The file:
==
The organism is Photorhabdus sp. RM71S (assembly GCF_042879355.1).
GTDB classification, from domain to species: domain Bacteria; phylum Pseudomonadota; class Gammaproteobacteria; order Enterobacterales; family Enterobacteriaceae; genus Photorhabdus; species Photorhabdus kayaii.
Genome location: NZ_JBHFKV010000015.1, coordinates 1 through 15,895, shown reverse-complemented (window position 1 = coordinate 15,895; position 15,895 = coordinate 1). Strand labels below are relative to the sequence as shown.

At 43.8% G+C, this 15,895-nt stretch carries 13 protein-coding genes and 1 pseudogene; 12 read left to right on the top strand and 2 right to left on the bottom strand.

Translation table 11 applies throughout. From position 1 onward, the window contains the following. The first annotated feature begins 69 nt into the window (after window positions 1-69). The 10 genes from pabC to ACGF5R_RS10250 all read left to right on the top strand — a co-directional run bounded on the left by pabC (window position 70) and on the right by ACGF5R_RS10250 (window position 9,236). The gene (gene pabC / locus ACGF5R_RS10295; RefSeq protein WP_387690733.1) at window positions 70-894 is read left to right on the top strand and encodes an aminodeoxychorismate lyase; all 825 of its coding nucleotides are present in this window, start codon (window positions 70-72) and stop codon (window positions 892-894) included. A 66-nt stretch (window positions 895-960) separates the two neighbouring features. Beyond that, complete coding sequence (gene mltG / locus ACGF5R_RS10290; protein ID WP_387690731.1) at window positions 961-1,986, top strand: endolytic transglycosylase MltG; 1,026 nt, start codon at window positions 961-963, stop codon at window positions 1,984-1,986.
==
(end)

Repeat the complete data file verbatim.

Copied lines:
The organism is Photorhabdus sp. RM71S (assembly GCF_042879355.1).
GTDB classification, from domain to species: domain Bacteria; phylum Pseudomonadota; class Gammaproteobacteria; order Enterobacterales; family Enterobacteriaceae; genus Photorhabdus; species Photorhabdus kayaii.
Genome location: NZ_JBHFKV010000015.1, coordinates 1 through 15,895, shown reverse-complemented (window position 1 = coordinate 15,895; position 15,895 = coordinate 1). Strand labels below are relative to the sequence as shown.

At 43.8% G+C, this 15,895-nt stretch carries 13 protein-coding genes and 1 pseudogene; 12 read left to right on the top strand and 2 right to left on the bottom strand.

Translation table 11 applies throughout. From position 1 onward, the window contains the following. The first annotated feature begins 69 nt into the window (after window positions 1-69). The 10 genes from pabC to ACGF5R_RS10250 all read left to right on the top strand — a co-directional run bounded on the left by pabC (window position 70) and on the right by ACGF5R_RS10250 (window position 9,236). The gene (gene pabC / locus ACGF5R_RS10295; RefSeq protein WP_387690733.1) at window positions 70-894 is read left to right on the top strand and encodes an aminodeoxychorismate lyase; all 825 of its coding nucleotides are present in this window, start codon (window positions 70-72) and stop codon (window positions 892-894) included. A 66-nt stretch (window positions 895-960) separates the two neighbouring features. Beyond that, complete coding sequence (gene mltG / locus ACGF5R_RS10290; protein ID WP_387690731.1) at window positions 961-1,986, top strand: endolytic transglycosylase MltG; 1,026 nt, start codon at window positions 961-963, stop codon at window positions 1,984-1,986.